What is Radon? Why have your home tested?
When you’re a homeowner, the safety and well-being of your home and your loved ones are always at the forefront of your mind. While some hazards are easy to detect, others, like Radon, are not. If you’re unfamiliar with Radon, you’ve come to the right place. The most important thing to know is that it’s the #1 cause of lung cancer among non-smokers. Likewise, smokers who are exposed to high radon levels will be at a much greater risk of developing lung cancer.
What is radon? While it might seem daunting, education is key when it comes to Radon. This gas occurs when uranium and rock beneath and surrounding the home begin to decay. It’s a senseless, naturally occurring gas that is actually found underground in the soil that surrounds your foundation, causing dangerous levels to seep into the home without your knowledge. This puts homeowners with dirt crawl spaces at a significantly higher risk than those without. Once in the home, radon slowly eats away at the outer layer of the lungs, sometimes becoming trapped, and causing cancer to develop. Its harmful effects can even be seen in household pets such as cats and dogs. While this information might seem overwhelming, there are a few steps you can take to lower the risk for you and your loved ones. The first, assessing any symptoms that align with exposure to radon.
How to tell if you’ve been exposed? The symptoms of radon exposure may seem similar to other common ailments but should be taken very seriously. Signs and symptoms include a persistent cough, hoarseness, wheezing, shortness of breath, coughing up blood, chest pain, frequent infections such as bronchitis and pneumonia, loss of appetite, weight loss, and fatigue. Similar symptoms can be seen in household pets. If any of these symptoms sound familiar to you, the National Radon Defense recommends first getting in touch with your primary care physician, and second, getting your home tested as soon as possible.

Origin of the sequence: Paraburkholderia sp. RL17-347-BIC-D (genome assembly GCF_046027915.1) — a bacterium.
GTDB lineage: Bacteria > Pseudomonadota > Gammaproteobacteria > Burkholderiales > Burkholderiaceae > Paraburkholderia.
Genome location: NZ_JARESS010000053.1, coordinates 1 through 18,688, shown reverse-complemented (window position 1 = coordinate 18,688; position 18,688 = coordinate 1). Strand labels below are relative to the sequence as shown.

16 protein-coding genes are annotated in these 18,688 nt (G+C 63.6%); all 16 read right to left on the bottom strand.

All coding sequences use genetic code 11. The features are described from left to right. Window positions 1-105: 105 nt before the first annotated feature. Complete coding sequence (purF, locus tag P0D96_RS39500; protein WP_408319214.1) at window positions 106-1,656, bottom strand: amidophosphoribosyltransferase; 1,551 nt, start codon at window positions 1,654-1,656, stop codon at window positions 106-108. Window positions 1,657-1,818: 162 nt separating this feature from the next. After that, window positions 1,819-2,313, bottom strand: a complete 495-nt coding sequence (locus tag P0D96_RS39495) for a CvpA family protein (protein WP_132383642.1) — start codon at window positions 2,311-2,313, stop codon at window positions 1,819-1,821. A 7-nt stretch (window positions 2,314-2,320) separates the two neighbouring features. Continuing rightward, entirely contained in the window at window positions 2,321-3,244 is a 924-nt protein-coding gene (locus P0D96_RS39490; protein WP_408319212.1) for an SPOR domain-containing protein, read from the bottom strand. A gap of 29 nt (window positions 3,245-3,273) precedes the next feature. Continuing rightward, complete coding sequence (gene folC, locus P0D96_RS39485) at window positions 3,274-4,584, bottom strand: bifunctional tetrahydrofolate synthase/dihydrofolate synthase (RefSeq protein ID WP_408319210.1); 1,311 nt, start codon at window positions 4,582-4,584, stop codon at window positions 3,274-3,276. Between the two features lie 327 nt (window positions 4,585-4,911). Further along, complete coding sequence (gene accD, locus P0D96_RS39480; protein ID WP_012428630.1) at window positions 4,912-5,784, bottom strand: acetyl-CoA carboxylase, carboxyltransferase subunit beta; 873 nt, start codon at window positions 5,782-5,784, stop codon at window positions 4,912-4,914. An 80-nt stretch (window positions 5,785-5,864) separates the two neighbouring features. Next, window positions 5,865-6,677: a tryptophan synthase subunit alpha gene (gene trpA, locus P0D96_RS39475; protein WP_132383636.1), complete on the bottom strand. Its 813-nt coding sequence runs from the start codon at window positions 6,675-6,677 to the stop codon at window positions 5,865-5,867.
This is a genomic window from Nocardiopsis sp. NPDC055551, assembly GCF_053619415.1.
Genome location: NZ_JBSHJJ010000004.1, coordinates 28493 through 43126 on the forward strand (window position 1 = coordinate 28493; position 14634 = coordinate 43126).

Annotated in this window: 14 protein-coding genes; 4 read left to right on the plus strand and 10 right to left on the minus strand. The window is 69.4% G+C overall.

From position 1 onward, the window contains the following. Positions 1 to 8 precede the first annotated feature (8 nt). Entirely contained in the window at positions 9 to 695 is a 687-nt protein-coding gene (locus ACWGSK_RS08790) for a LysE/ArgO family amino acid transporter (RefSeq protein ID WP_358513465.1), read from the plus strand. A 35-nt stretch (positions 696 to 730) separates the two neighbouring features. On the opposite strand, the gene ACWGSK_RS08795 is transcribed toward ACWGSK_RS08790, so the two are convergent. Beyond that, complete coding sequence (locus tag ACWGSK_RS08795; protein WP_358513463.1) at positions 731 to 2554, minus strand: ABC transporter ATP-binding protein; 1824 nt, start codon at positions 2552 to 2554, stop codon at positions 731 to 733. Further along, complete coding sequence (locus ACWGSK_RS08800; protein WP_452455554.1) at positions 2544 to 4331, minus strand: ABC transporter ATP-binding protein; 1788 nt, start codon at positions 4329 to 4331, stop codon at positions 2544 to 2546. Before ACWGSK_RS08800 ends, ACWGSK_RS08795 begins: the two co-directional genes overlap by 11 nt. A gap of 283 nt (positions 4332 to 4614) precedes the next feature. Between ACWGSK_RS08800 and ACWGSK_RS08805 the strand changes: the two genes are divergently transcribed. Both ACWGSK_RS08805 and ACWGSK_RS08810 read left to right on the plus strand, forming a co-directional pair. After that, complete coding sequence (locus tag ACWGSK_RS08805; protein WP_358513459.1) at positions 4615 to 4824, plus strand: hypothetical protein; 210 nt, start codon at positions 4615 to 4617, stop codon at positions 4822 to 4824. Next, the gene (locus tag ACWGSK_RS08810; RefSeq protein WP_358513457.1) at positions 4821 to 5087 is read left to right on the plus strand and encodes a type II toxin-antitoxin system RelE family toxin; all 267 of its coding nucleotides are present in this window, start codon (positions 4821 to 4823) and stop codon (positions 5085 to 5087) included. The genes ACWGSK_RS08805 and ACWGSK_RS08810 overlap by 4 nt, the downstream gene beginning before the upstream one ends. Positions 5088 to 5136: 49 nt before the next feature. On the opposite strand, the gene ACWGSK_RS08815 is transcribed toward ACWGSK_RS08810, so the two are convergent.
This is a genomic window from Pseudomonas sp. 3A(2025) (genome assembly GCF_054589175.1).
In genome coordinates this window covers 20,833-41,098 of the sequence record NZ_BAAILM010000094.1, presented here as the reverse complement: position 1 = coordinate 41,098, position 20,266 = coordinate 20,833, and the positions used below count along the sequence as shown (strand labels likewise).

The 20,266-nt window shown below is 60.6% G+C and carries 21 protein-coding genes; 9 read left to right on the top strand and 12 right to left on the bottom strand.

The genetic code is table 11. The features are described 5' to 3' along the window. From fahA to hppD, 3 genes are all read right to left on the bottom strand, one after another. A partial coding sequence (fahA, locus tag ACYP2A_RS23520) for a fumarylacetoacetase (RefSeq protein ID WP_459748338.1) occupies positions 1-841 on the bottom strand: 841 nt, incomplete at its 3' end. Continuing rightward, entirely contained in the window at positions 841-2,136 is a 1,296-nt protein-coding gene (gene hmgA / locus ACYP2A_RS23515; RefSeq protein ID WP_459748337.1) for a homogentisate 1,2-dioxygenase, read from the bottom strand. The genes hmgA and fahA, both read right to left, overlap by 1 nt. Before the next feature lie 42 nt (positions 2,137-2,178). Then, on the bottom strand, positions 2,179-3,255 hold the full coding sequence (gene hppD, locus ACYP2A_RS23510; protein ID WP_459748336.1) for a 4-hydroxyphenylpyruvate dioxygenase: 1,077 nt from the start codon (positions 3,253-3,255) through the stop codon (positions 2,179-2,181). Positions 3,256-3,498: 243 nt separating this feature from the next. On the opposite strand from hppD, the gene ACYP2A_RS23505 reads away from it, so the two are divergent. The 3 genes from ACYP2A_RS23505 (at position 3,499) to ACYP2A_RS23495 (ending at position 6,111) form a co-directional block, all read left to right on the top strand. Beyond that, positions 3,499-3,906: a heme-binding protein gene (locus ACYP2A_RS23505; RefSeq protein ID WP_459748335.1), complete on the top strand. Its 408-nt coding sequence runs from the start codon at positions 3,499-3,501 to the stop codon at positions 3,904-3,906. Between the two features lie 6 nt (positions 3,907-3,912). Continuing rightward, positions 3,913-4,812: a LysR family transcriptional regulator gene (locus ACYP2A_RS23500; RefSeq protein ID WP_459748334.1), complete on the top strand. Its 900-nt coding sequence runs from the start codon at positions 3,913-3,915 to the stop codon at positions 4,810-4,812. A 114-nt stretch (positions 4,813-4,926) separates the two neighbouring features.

How to Test for Radon: There are many services in the surrounding area that offer radon testing and mitigation for your home. The testing process begins with a “Continuous Radon Monitor (CRM)” being placed in your home for a few days to adequately gauge radon levels. Another option would be a charcoal test, free with an estimate through American Waterworks, which sits in your home for two days to gauge radon levels. Radon is measured in picocuries per liter, or pCi/L, and is judged on a scale of severity. 1 pCi/L of radon is equivalent to 2.5 cigarettes a day. The National Radon Defense states that the recommended level at which to take action is a 4, which is the equivalent of 100 chest x-rays or 10 cigarettes.
Radon Mitigation: Your home has been deemed unsafe, now what? Your radon mitigation contractor, with your input, will install a mitigation system that will work to pull the radon out from within the home and expel it out and away from the home. The type of system that your contractor will recommend will vary based on the type of home foundation design. Furthermore, any entry points where radon could seep into your home will be sealed off. After the final system check is performed, your technician will return within 30 days to monitor the situation and ensure that your radon mitigation system is working properly.
American Waterworks offers both radon testing and mitigation services. Click here to find out more about radon and how we can help better protect you and your home.